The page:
+ On the offense and the quarterbacks: "It's more coaching than player performance."
+ He does not know who will be starting quarterback this week. Cardale Jones has gotten most of the physical reps this season in practice.
+ "We did not prepare out guys" for Northern Illinois playing a 3-4 front. They will take a much more aggressive approach this week.
+ A bunch of different things stood out to him on offense, and none of it was good. "We didn't play very well." It's a variety of things.
+ Transition with a coaching staff always has its adaptations and adjustments. "I wish we were playing tomorrow." The communication is slowed down right now between the coaches. "Those are all things we're going to get cleaned up." The play calling is not as quick as it was last year because the process is different.
+ Meyer encourages his place-kicking specialists to have gurus that they can go to in the offseason.
+ Regarding limiting turnovers, Meyer said you evaluate each one and see how it happened. That will then impact future opportunities. It's a fight for the ball, so Meyer could see it being players trying too hard to make a play and stay on the field. "I think there's something to that."
+ They did not do a good job of getting the ball to their playmakers. "We'll get better." He likes the direct snap to Braxton Miller. "We're not going to stop that." They may not do as many as they did against Hawaii, but they will continue to do that.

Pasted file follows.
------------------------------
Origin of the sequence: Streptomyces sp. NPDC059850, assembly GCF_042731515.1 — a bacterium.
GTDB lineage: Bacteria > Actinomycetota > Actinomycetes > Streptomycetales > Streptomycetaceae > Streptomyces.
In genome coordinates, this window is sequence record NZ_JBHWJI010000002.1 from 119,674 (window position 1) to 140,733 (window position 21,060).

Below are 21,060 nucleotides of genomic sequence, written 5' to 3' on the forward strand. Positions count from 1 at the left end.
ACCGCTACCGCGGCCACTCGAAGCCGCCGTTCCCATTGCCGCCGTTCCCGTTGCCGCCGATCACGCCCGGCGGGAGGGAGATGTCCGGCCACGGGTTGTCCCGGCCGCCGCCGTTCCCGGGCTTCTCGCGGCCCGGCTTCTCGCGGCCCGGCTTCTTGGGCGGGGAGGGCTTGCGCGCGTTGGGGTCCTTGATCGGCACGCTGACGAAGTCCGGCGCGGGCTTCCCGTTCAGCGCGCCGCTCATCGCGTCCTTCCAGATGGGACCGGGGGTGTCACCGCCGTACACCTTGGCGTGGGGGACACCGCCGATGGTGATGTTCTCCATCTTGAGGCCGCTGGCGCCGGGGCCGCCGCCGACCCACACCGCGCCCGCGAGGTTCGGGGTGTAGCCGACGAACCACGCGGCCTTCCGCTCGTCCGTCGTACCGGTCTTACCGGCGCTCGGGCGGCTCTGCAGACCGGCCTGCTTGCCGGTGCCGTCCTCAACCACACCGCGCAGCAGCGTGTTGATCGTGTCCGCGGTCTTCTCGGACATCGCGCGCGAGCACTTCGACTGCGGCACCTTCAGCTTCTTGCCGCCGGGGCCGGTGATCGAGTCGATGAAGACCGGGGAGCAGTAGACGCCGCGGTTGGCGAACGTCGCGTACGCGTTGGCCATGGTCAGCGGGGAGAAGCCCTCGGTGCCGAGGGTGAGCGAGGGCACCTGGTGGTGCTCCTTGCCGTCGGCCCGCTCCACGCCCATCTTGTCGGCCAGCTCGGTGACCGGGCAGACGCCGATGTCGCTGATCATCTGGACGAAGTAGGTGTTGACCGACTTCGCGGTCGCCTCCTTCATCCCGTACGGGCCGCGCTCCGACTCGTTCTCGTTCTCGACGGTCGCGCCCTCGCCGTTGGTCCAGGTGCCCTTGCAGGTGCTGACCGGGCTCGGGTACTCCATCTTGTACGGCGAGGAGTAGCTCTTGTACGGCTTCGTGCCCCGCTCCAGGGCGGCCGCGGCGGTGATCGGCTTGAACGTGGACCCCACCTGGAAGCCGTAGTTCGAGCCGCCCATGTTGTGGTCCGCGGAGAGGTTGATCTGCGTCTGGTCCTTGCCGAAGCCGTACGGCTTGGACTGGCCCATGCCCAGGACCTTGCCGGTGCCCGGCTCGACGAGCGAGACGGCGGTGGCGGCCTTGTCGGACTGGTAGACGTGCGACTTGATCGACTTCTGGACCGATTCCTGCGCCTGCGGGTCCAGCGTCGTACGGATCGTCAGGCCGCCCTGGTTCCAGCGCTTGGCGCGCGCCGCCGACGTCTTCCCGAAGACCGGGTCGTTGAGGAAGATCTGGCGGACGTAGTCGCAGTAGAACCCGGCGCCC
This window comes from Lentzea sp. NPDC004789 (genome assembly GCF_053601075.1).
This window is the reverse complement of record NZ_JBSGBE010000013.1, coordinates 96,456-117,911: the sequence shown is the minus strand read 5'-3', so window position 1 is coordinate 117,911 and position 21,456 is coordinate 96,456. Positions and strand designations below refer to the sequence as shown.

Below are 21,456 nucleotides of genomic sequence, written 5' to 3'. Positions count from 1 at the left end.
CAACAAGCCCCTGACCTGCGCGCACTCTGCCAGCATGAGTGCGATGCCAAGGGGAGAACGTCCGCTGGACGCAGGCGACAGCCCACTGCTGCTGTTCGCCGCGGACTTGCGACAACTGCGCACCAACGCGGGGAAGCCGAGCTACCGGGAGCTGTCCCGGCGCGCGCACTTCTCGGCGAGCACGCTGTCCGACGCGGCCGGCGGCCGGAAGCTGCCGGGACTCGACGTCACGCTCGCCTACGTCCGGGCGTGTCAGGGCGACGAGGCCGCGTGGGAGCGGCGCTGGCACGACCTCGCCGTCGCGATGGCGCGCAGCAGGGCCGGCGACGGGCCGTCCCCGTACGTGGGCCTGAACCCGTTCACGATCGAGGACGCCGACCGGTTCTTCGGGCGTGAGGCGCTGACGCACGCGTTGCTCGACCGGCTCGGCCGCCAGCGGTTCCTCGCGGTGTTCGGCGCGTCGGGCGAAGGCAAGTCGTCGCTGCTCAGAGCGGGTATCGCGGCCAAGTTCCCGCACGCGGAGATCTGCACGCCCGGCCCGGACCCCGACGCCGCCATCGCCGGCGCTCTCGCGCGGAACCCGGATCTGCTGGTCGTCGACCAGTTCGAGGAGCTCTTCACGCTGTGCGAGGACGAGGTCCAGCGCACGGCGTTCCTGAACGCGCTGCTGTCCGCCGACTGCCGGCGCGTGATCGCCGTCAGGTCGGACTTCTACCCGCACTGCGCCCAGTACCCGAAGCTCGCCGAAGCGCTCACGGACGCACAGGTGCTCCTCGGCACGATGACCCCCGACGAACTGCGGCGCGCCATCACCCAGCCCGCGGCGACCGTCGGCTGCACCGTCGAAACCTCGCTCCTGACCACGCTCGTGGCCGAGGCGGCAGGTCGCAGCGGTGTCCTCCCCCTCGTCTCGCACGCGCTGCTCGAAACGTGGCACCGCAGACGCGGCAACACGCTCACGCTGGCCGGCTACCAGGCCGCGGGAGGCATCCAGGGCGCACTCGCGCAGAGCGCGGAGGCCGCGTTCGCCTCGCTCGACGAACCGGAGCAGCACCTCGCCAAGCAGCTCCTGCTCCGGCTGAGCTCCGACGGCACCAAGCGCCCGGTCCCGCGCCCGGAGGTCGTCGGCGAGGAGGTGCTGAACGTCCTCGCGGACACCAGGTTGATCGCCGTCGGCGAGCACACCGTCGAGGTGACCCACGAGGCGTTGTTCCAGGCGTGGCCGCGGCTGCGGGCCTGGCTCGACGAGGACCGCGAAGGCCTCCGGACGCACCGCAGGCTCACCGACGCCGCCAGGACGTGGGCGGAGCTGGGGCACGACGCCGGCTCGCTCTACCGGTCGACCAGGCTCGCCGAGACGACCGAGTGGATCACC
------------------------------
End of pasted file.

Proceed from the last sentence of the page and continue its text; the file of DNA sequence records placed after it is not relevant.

+ The second interception by Cardale Jones made it the right time to take him out of the game.
+ Going from the hunter to the hunted has affected the offense right now for some reason. Defense and special teams are at a hundred right now, they are fine. Regarding the offense, "We're sitting back and we're not going to do that anymore."
25 words or fewer Definition of you’ve made it in major-college football: winning any game 38-0 and having people question what went wrong. The Buckeyes have made it.
In the polls
Ohio State maintained its tight grip on No.1 in the coaches poll, again holding 62 of the 63 first-place votes. The Buckeyes lost their unanimous hold on No.1 in the Associated Press media poll, getting 59 first-place votes, and look who has the other two: Michigan State, which sits No.4 behind Alabama and Texas Christian. Just like in 2006, when Ohio State and Michigan were on a collision course that whole season for “the game of the century,” plots now have been set for Michigan State at Ohio State on Nov.21.
The Ohio State defense, which completed a shutout against a team whose forte is the forward pass. Remember just a couple of years ago when a team that could throw had at least a scorer’s chance against the Buckeyes? With Joey Bosa back next to Adolphus Washington, Tommy Schutt, Tyquan Lewis and, at times, Sam Hubbard and Jalyn Holmes, the front — augmented by linebacker Darron Lee (two sacks) — brought pressure all day. Then safety Vonn Bell delivered the fatal blow, a 14-yard fumble return for a touchdown.